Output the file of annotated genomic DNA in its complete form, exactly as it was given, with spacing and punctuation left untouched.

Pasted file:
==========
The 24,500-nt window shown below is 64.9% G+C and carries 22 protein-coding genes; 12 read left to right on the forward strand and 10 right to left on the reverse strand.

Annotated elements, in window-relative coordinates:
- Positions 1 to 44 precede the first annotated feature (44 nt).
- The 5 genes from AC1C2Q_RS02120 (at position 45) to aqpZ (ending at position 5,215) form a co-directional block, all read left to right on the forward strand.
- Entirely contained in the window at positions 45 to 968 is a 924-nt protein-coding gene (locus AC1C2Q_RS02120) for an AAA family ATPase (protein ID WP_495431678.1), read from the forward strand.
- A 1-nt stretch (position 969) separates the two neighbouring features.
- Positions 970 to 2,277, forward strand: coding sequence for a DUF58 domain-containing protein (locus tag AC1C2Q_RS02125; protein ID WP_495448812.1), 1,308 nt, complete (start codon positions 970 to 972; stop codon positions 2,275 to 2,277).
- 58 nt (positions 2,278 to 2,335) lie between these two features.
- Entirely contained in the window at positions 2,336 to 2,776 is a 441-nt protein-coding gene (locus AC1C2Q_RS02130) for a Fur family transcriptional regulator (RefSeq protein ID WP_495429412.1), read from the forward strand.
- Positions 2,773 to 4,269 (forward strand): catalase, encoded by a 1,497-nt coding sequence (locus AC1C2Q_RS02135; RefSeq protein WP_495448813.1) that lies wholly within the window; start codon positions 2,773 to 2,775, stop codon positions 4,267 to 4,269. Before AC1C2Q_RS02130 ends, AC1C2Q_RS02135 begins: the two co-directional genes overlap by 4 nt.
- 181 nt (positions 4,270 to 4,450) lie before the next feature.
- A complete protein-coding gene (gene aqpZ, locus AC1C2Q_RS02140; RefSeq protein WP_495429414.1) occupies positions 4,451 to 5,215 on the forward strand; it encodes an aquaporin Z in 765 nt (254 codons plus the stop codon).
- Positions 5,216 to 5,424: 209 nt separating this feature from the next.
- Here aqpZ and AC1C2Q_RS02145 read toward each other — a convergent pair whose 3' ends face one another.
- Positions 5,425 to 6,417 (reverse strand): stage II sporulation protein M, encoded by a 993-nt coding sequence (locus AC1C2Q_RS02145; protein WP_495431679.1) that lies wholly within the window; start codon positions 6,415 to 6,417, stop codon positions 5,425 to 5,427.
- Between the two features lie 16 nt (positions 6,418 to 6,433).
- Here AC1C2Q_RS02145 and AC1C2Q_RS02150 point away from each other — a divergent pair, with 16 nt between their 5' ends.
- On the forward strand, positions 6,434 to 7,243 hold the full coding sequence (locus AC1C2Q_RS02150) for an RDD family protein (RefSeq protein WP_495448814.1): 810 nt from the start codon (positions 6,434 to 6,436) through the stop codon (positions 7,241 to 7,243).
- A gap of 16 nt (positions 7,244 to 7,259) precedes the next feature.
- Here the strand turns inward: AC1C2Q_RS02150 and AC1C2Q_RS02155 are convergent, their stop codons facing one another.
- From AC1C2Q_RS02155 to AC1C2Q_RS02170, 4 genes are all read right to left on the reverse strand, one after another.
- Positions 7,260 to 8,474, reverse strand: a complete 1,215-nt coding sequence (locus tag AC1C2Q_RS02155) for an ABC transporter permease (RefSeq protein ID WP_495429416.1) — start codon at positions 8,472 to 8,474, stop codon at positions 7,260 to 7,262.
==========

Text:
The 24,500-nt window shown below is 64.9% G+C and carries 22 protein-coding genes; 12 read left to right on the forward strand and 10 right to left on the reverse strand.

Annotated elements, in window-relative coordinates:
- Positions 1 to 44 precede the first annotated feature (44 nt).
- The 5 genes from AC1C2Q_RS02120 (at position 45) to aqpZ (ending at position 5,215) form a co-directional block, all read left to right on the forward strand.
- Entirely contained in the window at positions 45 to 968 is a 924-nt protein-coding gene (locus AC1C2Q_RS02120) for an AAA family ATPase (protein ID WP_495431678.1), read from the forward strand.
- A 1-nt stretch (position 969) separates the two neighbouring features.
- Positions 970 to 2,277, forward strand: coding sequence for a DUF58 domain-containing protein (locus tag AC1C2Q_RS02125; protein ID WP_495448812.1), 1,308 nt, complete (start codon positions 970 to 972; stop codon positions 2,275 to 2,277).
- 58 nt (positions 2,278 to 2,335) lie between these two features.
- Entirely contained in the window at positions 2,336 to 2,776 is a 441-nt protein-coding gene (locus AC1C2Q_RS02130) for a Fur family transcriptional regulator (RefSeq protein ID WP_495429412.1), read from the forward strand.
- Positions 2,773 to 4,269 (forward strand): catalase, encoded by a 1,497-nt coding sequence (locus AC1C2Q_RS02135; RefSeq protein WP_495448813.1) that lies wholly within the window; start codon positions 2,773 to 2,775, stop codon positions 4,267 to 4,269. Before AC1C2Q_RS02130 ends, AC1C2Q_RS02135 begins: the two co-directional genes overlap by 4 nt.
- 181 nt (positions 4,270 to 4,450) lie before the next feature.
- A complete protein-coding gene (gene aqpZ, locus AC1C2Q_RS02140; RefSeq protein WP_495429414.1) occupies positions 4,451 to 5,215 on the forward strand; it encodes an aquaporin Z in 765 nt (254 codons plus the stop codon).
- Positions 5,216 to 5,424: 209 nt separating this feature from the next.
- Here aqpZ and AC1C2Q_RS02145 read toward each other — a convergent pair whose 3' ends face one another.
- Positions 5,425 to 6,417 (reverse strand): stage II sporulation protein M, encoded by a 993-nt coding sequence (locus AC1C2Q_RS02145; protein WP_495431679.1) that lies wholly within the window; start codon positions 6,415 to 6,417, stop codon positions 5,425 to 5,427.
- Between the two features lie 16 nt (positions 6,418 to 6,433).
- Here AC1C2Q_RS02145 and AC1C2Q_RS02150 point away from each other — a divergent pair, with 16 nt between their 5' ends.
- On the forward strand, positions 6,434 to 7,243 hold the full coding sequence (locus AC1C2Q_RS02150) for an RDD family protein (RefSeq protein WP_495448814.1): 810 nt from the start codon (positions 6,434 to 6,436) through the stop codon (positions 7,241 to 7,243).
- A gap of 16 nt (positions 7,244 to 7,259) precedes the next feature.
- Here the strand turns inward: AC1C2Q_RS02150 and AC1C2Q_RS02155 are convergent, their stop codons facing one another.
- From AC1C2Q_RS02155 to AC1C2Q_RS02170, 4 genes are all read right to left on the reverse strand, one after another.
- Positions 7,260 to 8,474, reverse strand: a complete 1,215-nt coding sequence (locus tag AC1C2Q_RS02155) for an ABC transporter permease (RefSeq protein ID WP_495429416.1) — start codon at positions 8,472 to 8,474, stop codon at positions 7,260 to 7,262.